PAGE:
There are some significant variations, based on gender, location, age and financial situation. 48% of women have reduced spending on household items, vs 38% of men. Of those who have reduced their essential household spending, home owners (of any type) are the most affected, with 63% saying they had cut spending by up to 15%, compared to 51% of renters.

Londoners are least likely to cut spending significantly. Of those who have reduced their spend on household essentials, just 2% of Londoners are cutting spending by more than 50%. Meanwhile in the East of England this rises to 6%, and 7% in the North West.

This highlights the uneven nature of the situation and the need to not have a one size fits all strategy in communicating with audiences.

Spending plummets on big ticket items

For considered purchases, 52% of 18-24 year olds have cut back on spending, compared to 68% of 25-34 year olds and three quarters (75%) of 35-44 year olds. The categories hit hardest by a cut back in spending of consumers of these goods are: Consumer electronics and homeware and home furnishings with 61% of consumers of these goods reducing spending. Next was Clothing & apparel 60%, DIY and garden, 50% and Baby and child, 41%. As the cost of living increases and the ability to secure a new mortgage or afford the one you already have will impact further the decision factors around a considered purchase.

The factors driving purchases in today’s climate

Of those factors we know that are driving purchasing behaviour for more expensive items. In today’s environment the number one factor driving a considered purchase is that something is within budget, 69%, durability/ being fit for purpose was next, 52%. Third in the list was sustainability, still favoured by 23% of respondents. Brand awareness was considered by just 13% of respondents. For Gen Z (18-24 year olds), the result for sustainability was far higher at 38%.

Millions of consumers looking to switch brands

Another key takeout is that brand loyalty has plummeted in the current climate. 60% of people would switch brands for essential items and 48% of people revealed they are more likely to switch non-essential considered purchase brands.

This suggests the need for a tailored approach for brands to remain relevant in the current environment. Ephemeral qualities like brand values seem less important when people are rightly concerned about affording bills.

Quality and price consideration crucial

The focus in generating sales and retaining customer interest should be price and durability as the two key factors driving buying decisions. People still need big ticket items but necessity trumps desire in the current environment.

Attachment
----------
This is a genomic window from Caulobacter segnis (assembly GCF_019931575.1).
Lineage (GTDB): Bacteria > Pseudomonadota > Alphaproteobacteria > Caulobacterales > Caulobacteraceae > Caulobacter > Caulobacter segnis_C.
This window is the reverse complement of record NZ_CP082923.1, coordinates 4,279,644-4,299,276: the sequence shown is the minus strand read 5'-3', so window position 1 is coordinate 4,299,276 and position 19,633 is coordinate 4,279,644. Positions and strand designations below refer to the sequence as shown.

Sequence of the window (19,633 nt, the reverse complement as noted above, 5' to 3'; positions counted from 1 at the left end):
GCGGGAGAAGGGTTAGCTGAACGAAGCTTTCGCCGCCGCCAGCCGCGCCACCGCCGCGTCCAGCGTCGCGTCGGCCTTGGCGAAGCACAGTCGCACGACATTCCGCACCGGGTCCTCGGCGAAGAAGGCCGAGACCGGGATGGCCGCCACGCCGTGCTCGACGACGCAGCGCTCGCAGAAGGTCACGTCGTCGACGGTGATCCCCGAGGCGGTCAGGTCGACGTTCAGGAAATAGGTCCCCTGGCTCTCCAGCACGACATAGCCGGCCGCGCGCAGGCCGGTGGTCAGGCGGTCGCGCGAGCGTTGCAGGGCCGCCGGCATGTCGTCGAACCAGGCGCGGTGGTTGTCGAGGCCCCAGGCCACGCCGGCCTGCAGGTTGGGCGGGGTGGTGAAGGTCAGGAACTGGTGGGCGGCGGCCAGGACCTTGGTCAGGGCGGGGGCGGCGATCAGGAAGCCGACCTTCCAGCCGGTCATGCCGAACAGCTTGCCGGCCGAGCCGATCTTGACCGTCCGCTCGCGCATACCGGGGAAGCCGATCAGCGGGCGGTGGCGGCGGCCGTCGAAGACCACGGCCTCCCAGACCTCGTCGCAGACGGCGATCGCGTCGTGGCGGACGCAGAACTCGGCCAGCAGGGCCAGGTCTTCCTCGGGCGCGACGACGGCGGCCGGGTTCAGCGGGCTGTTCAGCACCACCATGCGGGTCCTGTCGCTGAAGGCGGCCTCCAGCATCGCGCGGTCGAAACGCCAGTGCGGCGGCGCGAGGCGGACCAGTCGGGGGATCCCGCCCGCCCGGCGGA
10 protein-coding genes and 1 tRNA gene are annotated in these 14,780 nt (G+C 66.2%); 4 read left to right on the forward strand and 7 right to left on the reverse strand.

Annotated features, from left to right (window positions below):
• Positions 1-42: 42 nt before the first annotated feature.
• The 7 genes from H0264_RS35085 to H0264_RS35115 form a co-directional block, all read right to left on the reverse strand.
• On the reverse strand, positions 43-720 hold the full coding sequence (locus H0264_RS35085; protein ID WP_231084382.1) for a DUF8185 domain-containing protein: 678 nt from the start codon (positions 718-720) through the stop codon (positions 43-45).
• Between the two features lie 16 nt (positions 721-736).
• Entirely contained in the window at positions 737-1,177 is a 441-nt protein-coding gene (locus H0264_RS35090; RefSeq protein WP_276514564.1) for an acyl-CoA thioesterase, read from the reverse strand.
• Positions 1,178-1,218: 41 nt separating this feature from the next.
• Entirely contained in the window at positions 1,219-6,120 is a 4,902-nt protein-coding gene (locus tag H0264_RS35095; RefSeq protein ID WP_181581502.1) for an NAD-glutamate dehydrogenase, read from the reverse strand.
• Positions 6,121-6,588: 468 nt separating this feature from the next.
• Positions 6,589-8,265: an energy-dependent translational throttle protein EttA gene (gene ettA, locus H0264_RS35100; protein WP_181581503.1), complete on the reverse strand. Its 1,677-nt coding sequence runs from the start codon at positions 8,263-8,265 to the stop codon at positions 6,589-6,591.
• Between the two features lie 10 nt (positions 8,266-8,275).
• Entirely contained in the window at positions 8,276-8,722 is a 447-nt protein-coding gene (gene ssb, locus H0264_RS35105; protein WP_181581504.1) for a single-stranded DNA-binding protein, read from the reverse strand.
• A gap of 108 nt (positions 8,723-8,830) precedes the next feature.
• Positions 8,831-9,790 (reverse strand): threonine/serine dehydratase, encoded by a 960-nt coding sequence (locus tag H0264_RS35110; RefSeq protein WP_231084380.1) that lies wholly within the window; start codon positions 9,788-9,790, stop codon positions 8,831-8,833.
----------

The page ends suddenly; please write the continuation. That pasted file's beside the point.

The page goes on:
However, it is important for brands to have expertly crafted messages for different audiences.  with sustainability still crucial, in particular for younger audiences. Having the right tone and audience-centric approach will help brands and retailers remain relevant and necessary during the next few months.The results reveal the cost of living crisis has had a dramatic impact on consumer spending at all levels. It highlights that there is a real need to focus on value and  longevity to win customer loyalty with the need to craft audience-specific messages like never before. If retailers and brands keep this in mind, without the need to apply offers, they can still thrive amongst the turbulence and uncertainty. 

To read the full article by Dan Todaro, Managing Director please visit Retail Sector

Photo by Rachel Hannah Photo on Unsplash

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The New Normal

Following a two year hiatus, IFA is back and re-energising the tech world’s attention. From smartphones and smart homes to TV, audio and domestic appliances, the show was packed with the newest and exciting products from some of our favourite brands including LG, Samsung, Toshiba, Miele and countless more.

IFA is one of the globe’s largest technology events, with a confirmed 1,100 exhibitors and 161,000 visitors this year. The show attracted a strong media presence; more than 2,500 journalists came to Berlin and around half of them were representing international media organisations. So far, media monitoring has identified coverage of IFA 2022 by publications and broadcasters in over 100 countries around the world.